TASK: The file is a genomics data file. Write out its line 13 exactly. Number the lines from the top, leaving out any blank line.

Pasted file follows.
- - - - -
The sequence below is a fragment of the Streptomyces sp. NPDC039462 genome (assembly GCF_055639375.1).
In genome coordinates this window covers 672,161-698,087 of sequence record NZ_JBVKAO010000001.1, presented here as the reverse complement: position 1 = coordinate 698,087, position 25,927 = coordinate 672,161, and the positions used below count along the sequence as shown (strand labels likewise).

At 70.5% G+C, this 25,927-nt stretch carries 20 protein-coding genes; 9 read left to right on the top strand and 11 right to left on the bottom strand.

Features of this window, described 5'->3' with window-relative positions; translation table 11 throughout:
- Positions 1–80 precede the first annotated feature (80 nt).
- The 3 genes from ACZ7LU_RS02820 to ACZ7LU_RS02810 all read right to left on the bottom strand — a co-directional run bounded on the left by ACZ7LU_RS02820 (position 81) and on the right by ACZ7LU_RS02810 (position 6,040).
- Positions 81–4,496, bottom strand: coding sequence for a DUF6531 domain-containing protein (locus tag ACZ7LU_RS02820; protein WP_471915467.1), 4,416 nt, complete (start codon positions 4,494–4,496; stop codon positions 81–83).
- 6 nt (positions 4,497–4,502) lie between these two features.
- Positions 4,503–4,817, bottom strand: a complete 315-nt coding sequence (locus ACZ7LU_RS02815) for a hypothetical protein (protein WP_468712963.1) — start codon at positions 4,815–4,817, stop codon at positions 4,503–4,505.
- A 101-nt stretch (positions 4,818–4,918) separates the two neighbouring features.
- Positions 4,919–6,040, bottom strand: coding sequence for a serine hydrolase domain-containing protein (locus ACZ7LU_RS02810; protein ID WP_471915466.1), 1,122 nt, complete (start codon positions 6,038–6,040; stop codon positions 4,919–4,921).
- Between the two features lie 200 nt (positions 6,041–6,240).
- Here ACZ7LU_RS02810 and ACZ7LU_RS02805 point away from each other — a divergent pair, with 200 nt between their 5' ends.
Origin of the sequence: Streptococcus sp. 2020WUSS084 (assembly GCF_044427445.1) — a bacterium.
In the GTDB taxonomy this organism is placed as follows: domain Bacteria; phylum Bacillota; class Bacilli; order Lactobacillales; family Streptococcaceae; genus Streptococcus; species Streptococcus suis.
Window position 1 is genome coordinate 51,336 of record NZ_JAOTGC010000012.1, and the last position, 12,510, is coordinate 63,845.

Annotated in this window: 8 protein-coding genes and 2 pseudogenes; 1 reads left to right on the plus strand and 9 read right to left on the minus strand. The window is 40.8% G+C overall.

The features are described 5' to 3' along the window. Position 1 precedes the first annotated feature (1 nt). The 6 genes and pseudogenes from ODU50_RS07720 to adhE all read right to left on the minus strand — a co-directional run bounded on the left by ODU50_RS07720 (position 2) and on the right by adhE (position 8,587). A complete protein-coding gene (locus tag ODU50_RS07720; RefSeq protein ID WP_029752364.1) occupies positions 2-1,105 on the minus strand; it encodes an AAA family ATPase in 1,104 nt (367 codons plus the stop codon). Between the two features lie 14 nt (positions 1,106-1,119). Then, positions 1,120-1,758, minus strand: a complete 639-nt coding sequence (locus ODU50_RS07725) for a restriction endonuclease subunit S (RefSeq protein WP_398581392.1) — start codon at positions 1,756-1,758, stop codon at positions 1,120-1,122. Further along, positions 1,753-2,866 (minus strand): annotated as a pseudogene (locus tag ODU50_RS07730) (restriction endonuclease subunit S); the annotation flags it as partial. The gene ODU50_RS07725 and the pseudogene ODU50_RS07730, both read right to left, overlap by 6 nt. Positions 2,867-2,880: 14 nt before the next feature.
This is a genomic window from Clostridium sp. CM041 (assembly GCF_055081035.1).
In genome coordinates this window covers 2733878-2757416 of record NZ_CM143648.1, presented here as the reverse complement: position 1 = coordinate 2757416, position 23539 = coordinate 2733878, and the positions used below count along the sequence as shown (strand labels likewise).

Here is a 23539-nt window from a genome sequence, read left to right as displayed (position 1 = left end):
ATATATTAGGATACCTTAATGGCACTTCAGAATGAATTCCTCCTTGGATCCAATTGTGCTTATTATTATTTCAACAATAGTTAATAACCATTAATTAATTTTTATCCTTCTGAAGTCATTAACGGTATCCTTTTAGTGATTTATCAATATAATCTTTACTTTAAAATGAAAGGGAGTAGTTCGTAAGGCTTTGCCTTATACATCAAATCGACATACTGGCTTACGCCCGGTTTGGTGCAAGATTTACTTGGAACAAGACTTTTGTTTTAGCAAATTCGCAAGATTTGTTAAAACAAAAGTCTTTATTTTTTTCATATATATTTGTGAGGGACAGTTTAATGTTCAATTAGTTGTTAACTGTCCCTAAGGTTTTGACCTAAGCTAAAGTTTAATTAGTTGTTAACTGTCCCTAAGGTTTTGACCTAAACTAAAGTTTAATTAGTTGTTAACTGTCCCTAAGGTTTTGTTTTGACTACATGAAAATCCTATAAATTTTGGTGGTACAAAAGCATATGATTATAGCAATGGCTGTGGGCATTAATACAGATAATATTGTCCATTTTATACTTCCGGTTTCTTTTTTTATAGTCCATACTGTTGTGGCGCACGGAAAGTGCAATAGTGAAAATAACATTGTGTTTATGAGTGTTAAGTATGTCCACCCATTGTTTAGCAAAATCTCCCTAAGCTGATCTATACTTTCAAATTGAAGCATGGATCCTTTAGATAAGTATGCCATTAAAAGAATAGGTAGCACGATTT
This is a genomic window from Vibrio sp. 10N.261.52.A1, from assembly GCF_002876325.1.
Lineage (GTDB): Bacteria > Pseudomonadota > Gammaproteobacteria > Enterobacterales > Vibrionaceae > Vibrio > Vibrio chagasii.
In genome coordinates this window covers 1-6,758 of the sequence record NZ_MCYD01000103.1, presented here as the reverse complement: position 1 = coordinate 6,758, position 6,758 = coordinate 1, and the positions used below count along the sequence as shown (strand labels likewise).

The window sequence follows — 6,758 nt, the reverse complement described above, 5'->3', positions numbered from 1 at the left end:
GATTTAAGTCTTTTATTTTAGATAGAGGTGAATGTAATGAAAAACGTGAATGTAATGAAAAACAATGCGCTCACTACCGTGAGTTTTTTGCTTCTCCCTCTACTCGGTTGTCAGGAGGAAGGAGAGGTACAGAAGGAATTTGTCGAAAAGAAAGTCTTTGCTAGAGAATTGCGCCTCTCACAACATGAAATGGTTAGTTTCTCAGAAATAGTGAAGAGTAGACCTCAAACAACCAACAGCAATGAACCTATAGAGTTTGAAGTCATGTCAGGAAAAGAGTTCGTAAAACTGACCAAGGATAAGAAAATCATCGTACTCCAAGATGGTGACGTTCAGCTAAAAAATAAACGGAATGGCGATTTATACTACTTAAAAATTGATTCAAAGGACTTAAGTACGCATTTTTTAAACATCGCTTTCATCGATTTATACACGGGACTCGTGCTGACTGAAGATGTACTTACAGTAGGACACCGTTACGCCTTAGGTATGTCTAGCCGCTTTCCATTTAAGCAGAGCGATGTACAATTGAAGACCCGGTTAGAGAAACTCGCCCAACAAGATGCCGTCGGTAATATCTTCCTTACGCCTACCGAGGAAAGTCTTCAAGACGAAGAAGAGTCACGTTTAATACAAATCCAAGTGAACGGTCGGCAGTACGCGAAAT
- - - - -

- Here ACZ7LU_RS02810 and ACZ7LU_RS02805 point away from each other — a divergent pair, with 200 nt between their 5' ends.